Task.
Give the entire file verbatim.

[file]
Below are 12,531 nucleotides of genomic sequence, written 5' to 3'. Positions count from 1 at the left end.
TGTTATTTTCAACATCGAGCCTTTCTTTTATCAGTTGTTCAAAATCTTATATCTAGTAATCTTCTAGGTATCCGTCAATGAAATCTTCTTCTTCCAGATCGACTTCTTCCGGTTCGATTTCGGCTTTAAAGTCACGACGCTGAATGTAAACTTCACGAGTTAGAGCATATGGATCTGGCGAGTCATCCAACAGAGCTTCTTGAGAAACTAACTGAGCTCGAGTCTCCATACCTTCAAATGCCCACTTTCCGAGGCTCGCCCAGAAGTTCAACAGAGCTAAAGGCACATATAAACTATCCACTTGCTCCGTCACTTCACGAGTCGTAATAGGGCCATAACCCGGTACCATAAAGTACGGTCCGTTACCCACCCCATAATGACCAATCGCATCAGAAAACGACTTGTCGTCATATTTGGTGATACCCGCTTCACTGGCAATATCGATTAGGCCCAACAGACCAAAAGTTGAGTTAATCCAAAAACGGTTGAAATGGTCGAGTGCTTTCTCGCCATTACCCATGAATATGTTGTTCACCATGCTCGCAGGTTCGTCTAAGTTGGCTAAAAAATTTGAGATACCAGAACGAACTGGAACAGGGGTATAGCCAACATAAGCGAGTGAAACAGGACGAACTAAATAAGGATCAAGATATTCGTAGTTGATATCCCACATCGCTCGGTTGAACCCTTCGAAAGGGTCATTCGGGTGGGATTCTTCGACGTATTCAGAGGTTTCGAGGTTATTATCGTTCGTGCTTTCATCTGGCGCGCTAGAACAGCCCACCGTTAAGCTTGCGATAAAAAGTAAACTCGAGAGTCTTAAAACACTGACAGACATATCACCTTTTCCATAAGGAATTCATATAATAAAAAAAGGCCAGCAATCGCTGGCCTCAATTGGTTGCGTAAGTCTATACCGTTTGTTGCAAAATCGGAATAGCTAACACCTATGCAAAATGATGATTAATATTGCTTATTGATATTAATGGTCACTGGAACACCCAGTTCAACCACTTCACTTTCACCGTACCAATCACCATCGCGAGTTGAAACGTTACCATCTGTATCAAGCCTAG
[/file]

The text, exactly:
Below are 12,531 nucleotides of genomic sequence, written 5' to 3'. Positions count from 1 at the left end.
TGTTATTTTCAACATCGAGCCTTTCTTTTATCAGTTGTTCAAAATCTTATATCTAGTAATCTTCTAGGTATCCGTCAATGAAATCTTCTTCTTCCAGATCGACTTCTTCCGGTTCGATTTCGGCTTTAAAGTCACGACGCTGAATGTAAACTTCACGAGTTAGAGCATATGGATCTGGCGAGTCATCCAACAGAGCTTCTTGAGAAACTAACTGAGCTCGAGTCTCCATACCTTCAAATGCCCACTTTCCGAGGCTCGCCCAGAAGTTCAACAGAGCTAAAGGCACATATAAACTATCCACTTGCTCCGTCACTTCACGAGTCGTAATAGGGCCATAACCCGGTACCATAAAGTACGGTCCGTTACCCACCCCATAATGACCAATCGCATCAGAAAACGACTTGTCGTCATATTTGGTGATACCCGCTTCACTGGCAATATCGATTAGGCCCAACAGACCAAAAGTTGAGTTAATCCAAAAACGGTTGAAATGGTCGAGTGCTTTCTCGCCATTACCCATGAATATGTTGTTCACCATGCTCGCAGGTTCGTCTAAGTTGGCTAAAAAATTTGAGATACCAGAACGAACTGGAACAGGGGTATAGCCAACATAAGCGAGTGAAACAGGACGAACTAAATAAGGATCAAGATATTCGTAGTTGATATCCCACATCGCTCGGTTGAACCCTTCGAAAGGGTCATTCGGGTGGGATTCTTCGACGTATTCAGAGGTTTCGAGGTTATTATCGTTCGTGCTTTCATCTGGCGCGCTAGAACAGCCCACCGTTAAGCTTGCGATAAAAAGTAAACTCGAGAGTCTTAAAACACTGACAGACATATCACCTTTTCCATAAGGAATTCATATAATAAAAAAAGGCCAGCAATCGCTGGCCTCAATTGGTTGCGTAAGTCTATACCGTTTGTTGCAAAATCGGAATAGCTAACACCTATGCAAAATGATGATTAATATTGCTTATTGATATTAATGGTCACTGGAACACCCAGTTCAACCACTTCACTTTCACCGTACCAATCACCATCGCGAGTTGAAACGTTACCATCTGTATCAAGCCTAG